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My cherry tomatoes, in fact all of my tomatoes, did very poorly this year. If you had better luck you're probably up to your ears in the little buggers by now. Try this method to preserve a whole bunch of them easily and quickly!
Small onions (baby or maybe pearl) or shallots
Cider vinegar or lemon juice (1-2 tablespoons per 16 oz jar)
Fresh basil, tarragon, oregano etc to taste
Canning jars and lids
Tomatoes must be firm and ripe. If you're using another type, select the smallest ones (no bigger than a tangerine).
Wash and dry the tomatoes. Peel several of the onions or shallots.
Prepare scalded or sterilized 16 ounce jars. Fill them with tomatoes, alternating with a few onions and herbs. When the jars are filled to about one and a half inches from the rim, sprinkle with a pinch of coarse salt. Add one or two tablespoons or cider vinegar or lemon juice, and cover with olive oil.
Close the jars with a very clean lid, and store them in a rather cool place (50 to 59 degrees F) (think fridge). The tomatoes will be ready to eat in two to three months and will keep for up to a year. They go well served with grains or with meat.
Ann Duran, St. Front France
From Preserving Food without Freezing or Canning
Welcome to the carnival! The Make it from Scratch carnival is your chance to share your projects. I hope you join us by linking up at the bottom of this post.
The peak of apples season is just around the corner. Depending on the variety of apples available to you, you may find them plentiful now. You can pick your own or purchase them in quantity for a good price. There are so many wonderful things you can make with apples to consume now, or to preserve for later. If your family eats applesauce like mine does, applesauce will be at the top of the to make list.
Making applesauce is very easy. It really is just cooked mushed apples. If you are making quantities to preserve, it does take a bit of time, but is a simple process. A good firm, slightly tart variety of apple make the best sauce in my opinion. Transparents are wonderful, but I usually have more Golden Delicious available to me, and that is what I use.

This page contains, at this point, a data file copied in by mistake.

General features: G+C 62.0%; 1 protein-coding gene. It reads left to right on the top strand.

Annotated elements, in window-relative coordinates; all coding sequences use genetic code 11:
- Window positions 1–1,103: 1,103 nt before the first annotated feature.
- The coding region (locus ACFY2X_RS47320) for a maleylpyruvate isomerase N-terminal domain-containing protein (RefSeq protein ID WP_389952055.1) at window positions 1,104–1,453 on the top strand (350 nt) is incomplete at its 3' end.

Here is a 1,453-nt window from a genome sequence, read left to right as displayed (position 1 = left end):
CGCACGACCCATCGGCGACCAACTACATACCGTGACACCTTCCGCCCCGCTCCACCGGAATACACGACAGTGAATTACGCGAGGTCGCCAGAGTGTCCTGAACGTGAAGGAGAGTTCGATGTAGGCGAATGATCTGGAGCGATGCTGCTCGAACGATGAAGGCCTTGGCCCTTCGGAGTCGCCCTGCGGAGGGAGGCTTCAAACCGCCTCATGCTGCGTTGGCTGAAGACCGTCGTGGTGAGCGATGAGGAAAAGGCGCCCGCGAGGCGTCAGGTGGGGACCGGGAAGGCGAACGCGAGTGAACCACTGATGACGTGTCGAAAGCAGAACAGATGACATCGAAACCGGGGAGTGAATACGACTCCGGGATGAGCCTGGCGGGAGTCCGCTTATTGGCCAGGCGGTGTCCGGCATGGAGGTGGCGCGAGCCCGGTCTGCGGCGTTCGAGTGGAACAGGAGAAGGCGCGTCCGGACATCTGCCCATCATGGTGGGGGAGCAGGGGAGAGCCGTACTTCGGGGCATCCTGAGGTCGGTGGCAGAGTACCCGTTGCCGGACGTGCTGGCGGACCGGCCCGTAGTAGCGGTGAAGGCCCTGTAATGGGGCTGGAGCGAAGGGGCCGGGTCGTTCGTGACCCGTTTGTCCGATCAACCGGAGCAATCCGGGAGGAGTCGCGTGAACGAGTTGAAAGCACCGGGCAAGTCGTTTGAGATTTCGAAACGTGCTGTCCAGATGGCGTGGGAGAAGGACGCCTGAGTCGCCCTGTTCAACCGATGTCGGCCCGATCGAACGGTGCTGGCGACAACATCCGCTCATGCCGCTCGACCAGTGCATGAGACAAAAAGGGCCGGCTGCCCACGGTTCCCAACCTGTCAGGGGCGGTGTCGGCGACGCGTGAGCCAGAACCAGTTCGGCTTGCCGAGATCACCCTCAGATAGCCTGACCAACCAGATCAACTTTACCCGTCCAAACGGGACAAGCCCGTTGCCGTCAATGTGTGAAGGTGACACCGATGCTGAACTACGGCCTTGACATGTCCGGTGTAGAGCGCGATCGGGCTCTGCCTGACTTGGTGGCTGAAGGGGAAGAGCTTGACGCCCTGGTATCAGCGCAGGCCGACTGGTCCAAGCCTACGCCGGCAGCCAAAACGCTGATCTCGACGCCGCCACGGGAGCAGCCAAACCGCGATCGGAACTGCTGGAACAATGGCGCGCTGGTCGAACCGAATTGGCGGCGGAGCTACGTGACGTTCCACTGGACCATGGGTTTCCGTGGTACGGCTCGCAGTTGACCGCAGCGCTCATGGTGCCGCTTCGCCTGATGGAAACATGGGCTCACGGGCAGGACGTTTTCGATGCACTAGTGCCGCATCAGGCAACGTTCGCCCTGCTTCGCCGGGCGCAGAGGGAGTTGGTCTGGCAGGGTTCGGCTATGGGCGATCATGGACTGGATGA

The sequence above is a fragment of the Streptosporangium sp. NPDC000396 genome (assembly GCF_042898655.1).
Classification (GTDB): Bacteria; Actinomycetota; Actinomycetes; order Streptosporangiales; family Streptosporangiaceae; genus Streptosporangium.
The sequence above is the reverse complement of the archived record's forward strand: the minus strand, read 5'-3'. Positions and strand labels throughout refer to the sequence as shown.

First quarter the apples. No need to peel or core. Place them in a large pot with enough water to cover the bottom of the pot. Cook on medium high heat. Be sure to stir periodically and to scrape the bottom. A little bit of scorching will change the flavor of the whole batch. When the apples are very mushy, they are ready to be processed.
A Sauce Master
makes quick work of the apples producing a nice thick sauce and removing all the seeds and peels. If you don't have a Sauce Master, the cooked apples can also be pushed through a sieve to remove the unwanted parts. Alternatively, apples can be peeled and cored before cooking. They will cook to a mush with stirring.
Applesauce freezes and cans well. To freeze, sweeten the sauce if desired, and fill containers; freezer boxes, jars, or even recycled containers like yogurt ones work well. Be sure to leave plenty of head space (about an inch) for the sauce to expand as it freezes.
To can the applesauce, heat the sauce and sweeten if desired. Pack into clean hot jars, and put lids on. My canning book recommends 1/2 inch head space. I've found that an inch head space really works better. Jars can be sealed with a pressure canner or in boiling water. Pressure can at 6 pounds pressure, 8 minutes for pints and 10 minutes for quarts. Or process in boiling water 15 minutes for pints and 20 minutes for quarts.
The biggest problem I have had with canning apple sauce is the jars oozing out apple sauce when I removed them from the pressure canner. The jars still seal. The sauce is still good, but it makes a big sticky mess. Here are some tips to help avoid that problem: